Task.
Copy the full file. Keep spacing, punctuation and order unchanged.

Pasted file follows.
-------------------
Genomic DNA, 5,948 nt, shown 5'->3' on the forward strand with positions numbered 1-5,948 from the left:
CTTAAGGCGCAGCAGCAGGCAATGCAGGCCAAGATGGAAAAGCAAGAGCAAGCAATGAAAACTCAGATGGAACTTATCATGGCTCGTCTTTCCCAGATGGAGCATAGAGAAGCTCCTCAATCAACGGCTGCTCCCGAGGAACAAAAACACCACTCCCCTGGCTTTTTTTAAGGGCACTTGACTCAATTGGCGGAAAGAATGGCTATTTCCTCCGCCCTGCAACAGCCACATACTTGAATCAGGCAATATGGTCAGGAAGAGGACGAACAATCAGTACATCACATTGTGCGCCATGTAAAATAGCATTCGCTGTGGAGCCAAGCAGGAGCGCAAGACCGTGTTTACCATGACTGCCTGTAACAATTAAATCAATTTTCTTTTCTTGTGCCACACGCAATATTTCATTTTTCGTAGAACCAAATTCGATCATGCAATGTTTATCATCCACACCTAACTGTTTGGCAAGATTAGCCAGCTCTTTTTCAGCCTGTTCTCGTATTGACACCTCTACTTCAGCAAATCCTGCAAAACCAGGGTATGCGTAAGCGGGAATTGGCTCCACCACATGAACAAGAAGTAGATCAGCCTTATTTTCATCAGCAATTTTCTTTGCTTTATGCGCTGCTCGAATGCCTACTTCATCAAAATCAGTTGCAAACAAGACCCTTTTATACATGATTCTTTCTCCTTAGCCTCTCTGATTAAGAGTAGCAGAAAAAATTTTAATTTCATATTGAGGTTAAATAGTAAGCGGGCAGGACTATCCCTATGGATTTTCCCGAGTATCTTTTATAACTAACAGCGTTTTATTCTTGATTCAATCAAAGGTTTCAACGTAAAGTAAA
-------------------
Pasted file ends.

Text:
Genomic DNA, 5,948 nt, shown 5'->3' on the forward strand with positions numbered 1-5,948 from the left:
CTTAAGGCGCAGCAGCAGGCAATGCAGGCCAAGATGGAAAAGCAAGAGCAAGCAATGAAAACTCAGATGGAACTTATCATGGCTCGTCTTTCCCAGATGGAGCATAGAGAAGCTCCTCAATCAACGGCTGCTCCCGAGGAACAAAAACACCACTCCCCTGGCTTTTTTTAAGGGCACTTGACTCAATTGGCGGAAAGAATGGCTATTTCCTCCGCCCTGCAACAGCCACATACTTGAATCAGGCAATATGGTCAGGAAGAGGACGAACAATCAGTACATCACATTGTGCGCCATGTAAAATAGCATTCGCTGTGGAGCCAAGCAGGAGCGCAAGACCGTGTTTACCATGACTGCCTGTAACAATTAAATCAATTTTCTTTTCTTGTGCCACACGCAATATTTCATTTTTCGTAGAACCAAATTCGATCATGCAATGTTTATCATCCACACCTAACTGTTTGGCAAGATTAGCCAGCTCTTTTTCAGCCTGTTCTCGTATTGACACCTCTACTTCAGCAAATCCTGCAAAACCAGGGTATGCGTAAGCGGGAATTGGCTCCACCACATGAACAAGAAGTAGATCAGCCTTATTTTCATCAGCAATTTTCTTTGCTTTATGCGCTGCTCGAATGCCTACTTCATCAAAATCAGTTGCAAACAAGACCCTTTTATACATGATTCTTTCTCCTTAGCCTCTCTGATTAAGAGTAGCAGAAAAAATTTTAATTTCATATTGAGGTTAAATAGTAAGCGGGCAGGACTATCCCTATGGATTTTCCCGAGTATCTTTTATAACTAACAGCGTTTTATTCTTGATTCAATCAAAGGTTTCAACGTAAAGTAAA